by Whit Gibbons

October 6, 2013

How long has recycling been in vogue? At least since Coors championed the idea of putting beer in recyclable aluminum cans more than half a century ago. Yet a quarter century ago most U.S. communities still had neither curbside recycling nor properly used recycling bins at schools and county sites. On the other hand, Mother Nature's worldwide recycling program has been around forever - it occurs each time an animal eats.

Lower trophic level links in the natural recycling process are benign and do not make people who are watching uncomfortable. An antelope grazing or a squirrel eating acorns does not stir much emotion. Some higher trophic level steps on the other hand elicit strong feelings. A leopard stalking, catching, and eating an impala or a rattler envenomating a rabbit can bring forth revulsion, disgust, or pity from some human observers. But that's life--and death. When humans get involved in the natural recycling process, the results can be unexpected, with consequences far different from what was intended, and sometimes with a dramatic twist. The following two instances are especially memorable.

One natural recycling event occurred at my wife's school when a kindergarten teacher encouraged students to bring in animals and plants for educational purposes. One student brought in a cocoon wrapped in a hickory leaf. What an excellent learning opportunity. Leave the cocoon on the twig it is hanging from, put it in the front of the room, and have students check its development each day or so. Nothing happens for a long time. Then, finally, a student notices that something is emerging.

In late spring the students got to meet the cocoon's resident, a luna moth, one of our most beautiful insects. Magnificent does not overstate their appearance. Pale green, with a purple splash on the front wings and a spot that looks like an eye on each back wing. The trailing extensions on the rear wings are longer than those of swallowtail butterflies.

Recycling time. After putting the luna moth in a large jar, the students went to lunch. When they returned it was time for the great event: releasing the moth into its home in the natural world. They even invited the other kindergarten class to come watch it fly away. The teacher tilted the jar and the luna moth launched itself. A big sigh went up from the two classes as the graceful moth rose into the blue sky. But the intake of breath a moment later was even louder as the students watched a blue jay swoop from nowhere and turn the moth into part of nature's recycling scheme. Perhaps the educational lesson was that luna moths fly at night to avoid birds.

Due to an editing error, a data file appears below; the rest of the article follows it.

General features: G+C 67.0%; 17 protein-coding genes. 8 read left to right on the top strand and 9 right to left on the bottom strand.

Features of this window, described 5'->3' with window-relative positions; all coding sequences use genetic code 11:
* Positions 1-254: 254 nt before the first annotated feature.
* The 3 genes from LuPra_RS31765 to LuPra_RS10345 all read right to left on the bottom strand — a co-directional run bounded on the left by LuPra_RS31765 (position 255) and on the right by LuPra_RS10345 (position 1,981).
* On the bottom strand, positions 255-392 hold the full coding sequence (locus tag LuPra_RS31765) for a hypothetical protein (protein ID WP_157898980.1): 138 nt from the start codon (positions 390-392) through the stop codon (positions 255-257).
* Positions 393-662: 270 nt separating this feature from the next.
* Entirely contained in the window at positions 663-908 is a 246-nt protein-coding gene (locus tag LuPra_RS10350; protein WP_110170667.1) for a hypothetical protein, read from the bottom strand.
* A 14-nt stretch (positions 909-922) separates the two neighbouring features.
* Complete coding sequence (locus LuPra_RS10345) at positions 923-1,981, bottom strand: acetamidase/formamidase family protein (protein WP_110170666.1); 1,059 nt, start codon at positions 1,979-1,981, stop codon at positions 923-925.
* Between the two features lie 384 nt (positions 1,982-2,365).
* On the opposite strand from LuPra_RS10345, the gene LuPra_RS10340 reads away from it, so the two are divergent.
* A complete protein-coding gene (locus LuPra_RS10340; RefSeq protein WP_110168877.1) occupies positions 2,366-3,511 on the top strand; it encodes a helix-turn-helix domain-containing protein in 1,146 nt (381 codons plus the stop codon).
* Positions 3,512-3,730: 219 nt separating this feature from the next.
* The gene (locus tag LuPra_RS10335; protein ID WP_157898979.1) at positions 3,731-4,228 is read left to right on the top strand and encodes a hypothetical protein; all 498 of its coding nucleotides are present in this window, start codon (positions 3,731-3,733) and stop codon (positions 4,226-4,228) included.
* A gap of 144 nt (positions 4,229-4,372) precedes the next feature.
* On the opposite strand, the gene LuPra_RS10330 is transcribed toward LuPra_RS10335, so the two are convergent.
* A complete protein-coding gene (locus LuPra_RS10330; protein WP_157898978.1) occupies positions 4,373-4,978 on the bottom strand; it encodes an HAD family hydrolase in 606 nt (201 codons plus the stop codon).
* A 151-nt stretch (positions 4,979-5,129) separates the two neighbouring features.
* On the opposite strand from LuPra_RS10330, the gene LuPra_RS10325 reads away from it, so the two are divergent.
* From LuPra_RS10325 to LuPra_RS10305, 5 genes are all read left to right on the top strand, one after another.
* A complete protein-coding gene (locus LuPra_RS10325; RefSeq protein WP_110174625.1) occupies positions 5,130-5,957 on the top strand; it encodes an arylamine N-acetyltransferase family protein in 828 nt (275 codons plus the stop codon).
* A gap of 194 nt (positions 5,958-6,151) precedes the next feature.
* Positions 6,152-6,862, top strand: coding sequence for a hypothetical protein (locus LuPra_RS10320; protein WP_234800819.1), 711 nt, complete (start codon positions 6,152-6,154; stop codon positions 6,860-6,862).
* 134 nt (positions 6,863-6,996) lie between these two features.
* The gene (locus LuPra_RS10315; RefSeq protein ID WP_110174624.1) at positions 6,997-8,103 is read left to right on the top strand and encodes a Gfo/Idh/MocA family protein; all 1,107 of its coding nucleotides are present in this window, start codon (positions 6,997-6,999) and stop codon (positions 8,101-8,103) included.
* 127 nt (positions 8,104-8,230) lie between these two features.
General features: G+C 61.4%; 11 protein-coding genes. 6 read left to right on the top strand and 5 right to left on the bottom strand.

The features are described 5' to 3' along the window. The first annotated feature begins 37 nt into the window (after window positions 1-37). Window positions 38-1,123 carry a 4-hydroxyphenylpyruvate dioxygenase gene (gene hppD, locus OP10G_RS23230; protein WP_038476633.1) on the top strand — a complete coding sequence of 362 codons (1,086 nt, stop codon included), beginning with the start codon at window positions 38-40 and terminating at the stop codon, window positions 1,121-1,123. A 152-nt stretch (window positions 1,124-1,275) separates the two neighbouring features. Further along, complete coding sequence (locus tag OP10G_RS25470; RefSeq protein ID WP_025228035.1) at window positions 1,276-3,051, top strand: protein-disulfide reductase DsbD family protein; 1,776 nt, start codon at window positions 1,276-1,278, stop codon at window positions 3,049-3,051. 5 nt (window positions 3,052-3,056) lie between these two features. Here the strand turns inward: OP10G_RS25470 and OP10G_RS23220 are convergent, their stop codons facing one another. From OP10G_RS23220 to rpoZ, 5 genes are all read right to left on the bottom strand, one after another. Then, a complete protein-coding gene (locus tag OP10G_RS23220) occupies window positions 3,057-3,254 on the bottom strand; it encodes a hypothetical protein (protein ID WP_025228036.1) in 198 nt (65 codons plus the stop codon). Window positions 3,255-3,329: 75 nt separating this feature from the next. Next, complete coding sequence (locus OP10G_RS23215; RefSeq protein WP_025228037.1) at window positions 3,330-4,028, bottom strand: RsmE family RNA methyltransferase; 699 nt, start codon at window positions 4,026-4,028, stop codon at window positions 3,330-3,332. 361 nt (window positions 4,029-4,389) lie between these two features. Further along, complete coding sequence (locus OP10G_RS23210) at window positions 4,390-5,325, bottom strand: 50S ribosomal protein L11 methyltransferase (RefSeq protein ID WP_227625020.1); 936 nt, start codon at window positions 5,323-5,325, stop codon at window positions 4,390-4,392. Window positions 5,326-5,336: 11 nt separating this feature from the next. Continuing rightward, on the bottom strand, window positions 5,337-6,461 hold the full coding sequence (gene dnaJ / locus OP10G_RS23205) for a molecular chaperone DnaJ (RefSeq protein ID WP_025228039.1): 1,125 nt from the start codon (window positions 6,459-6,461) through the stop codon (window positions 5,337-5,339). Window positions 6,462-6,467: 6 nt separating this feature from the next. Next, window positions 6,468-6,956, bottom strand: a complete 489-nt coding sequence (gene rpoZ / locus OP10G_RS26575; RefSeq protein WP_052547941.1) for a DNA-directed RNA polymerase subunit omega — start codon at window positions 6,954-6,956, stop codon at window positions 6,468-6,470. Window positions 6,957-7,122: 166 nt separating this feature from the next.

Another recycling event was the result of an act of salvation. Steve Bennett, who at the time was with the South Carolina Department of Natural Resources, was returning from a trip and saw a small red-and-black snake on the highway. Recognizing it as a mud snake, one of the most beautiful and uncommon of southern snakes, Steve stopped and picked it up to prevent it from becoming roadkill. Finding a mud snake is so unlikely that the event is always a special occasion for a biologist.

Mud snakes live in swamps and other wetlands. Steve saw no water on either side of the road, so he carried the snake with him and drove until he came to a stream. Standing on the bridge, he pitched the little snake into the middle of the clear water. It had hardly touched the surface when Steve saw the snake disappear into the enormous mouth of a largemouth bass, the operator of a natural recycling bin disguised as a stream.

Don't feel bad for the moth and the snake. In each case another animal benefited from the recycling program, and worse things could have happened to them--such as being sprayed with pesticide, getting hit by a car, or having their native habitat destroyed. None of which can be deemed natural.

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